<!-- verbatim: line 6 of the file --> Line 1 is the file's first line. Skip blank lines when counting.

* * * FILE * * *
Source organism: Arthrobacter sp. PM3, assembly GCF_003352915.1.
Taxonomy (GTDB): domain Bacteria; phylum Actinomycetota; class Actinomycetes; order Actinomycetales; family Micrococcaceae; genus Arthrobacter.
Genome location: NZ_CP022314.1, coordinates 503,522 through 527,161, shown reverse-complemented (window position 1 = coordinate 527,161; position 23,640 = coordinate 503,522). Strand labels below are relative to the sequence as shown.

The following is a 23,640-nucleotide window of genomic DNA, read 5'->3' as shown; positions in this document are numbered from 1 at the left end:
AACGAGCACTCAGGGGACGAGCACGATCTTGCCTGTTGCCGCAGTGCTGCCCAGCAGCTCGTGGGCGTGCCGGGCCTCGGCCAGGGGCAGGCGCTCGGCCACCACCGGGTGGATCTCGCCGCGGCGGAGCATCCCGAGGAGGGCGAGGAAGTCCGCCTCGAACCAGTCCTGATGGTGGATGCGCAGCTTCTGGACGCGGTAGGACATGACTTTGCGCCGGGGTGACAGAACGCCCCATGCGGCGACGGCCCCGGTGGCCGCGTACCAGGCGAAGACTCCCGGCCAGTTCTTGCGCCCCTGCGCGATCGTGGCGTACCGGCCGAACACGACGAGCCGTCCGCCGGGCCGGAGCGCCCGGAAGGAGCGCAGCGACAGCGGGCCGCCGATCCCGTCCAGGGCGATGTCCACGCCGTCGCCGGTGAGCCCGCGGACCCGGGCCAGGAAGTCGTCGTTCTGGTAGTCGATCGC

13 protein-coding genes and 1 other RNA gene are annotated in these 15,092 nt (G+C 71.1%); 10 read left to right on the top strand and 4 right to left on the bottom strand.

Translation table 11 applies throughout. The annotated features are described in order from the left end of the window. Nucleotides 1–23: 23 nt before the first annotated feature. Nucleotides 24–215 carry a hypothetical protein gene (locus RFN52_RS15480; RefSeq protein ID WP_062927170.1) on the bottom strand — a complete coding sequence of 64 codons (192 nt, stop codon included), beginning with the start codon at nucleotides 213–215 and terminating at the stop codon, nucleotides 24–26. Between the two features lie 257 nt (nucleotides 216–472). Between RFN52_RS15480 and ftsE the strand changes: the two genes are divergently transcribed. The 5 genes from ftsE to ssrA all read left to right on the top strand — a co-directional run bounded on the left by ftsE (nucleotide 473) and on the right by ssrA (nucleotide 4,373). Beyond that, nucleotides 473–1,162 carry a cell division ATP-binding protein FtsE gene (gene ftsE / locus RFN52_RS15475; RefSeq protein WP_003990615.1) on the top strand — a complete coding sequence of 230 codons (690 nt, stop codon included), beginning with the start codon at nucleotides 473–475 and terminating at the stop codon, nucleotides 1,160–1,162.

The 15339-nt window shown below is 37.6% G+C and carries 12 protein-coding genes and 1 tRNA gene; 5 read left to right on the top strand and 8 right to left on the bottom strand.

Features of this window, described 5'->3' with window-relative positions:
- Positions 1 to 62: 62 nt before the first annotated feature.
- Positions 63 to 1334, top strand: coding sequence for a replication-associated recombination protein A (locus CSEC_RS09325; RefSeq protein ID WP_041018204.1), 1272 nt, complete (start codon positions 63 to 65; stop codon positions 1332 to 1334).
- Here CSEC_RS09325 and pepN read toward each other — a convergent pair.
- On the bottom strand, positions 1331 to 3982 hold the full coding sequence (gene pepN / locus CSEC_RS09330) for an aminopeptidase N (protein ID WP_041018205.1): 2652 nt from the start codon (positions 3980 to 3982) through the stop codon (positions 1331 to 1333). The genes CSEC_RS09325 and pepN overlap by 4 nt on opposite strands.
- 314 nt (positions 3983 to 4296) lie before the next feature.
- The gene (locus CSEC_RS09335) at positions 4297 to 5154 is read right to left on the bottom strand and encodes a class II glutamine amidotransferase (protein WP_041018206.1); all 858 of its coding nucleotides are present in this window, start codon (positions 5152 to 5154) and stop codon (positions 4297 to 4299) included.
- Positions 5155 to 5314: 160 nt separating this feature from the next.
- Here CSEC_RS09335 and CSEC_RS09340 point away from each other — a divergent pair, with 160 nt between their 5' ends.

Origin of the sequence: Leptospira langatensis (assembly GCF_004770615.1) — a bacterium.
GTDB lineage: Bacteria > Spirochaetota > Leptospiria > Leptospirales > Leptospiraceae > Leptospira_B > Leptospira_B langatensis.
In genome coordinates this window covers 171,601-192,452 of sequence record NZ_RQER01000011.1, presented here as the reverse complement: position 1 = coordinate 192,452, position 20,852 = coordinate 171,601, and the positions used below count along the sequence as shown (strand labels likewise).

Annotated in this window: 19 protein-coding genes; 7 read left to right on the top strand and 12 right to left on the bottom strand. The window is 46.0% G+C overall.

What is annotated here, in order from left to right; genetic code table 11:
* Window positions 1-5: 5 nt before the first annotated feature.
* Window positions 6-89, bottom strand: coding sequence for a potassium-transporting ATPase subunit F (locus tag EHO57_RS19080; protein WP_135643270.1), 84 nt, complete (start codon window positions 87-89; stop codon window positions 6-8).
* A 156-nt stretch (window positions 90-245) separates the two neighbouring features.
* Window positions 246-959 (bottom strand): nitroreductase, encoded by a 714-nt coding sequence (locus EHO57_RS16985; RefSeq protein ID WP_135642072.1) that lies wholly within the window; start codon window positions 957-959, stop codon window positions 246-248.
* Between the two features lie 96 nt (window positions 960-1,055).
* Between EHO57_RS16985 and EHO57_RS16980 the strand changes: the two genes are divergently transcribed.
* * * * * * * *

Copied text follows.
13 protein-coding genes and 1 other RNA gene are annotated in these 15,092 nt (G+C 71.1%); 10 read left to right on the top strand and 4 right to left on the bottom strand.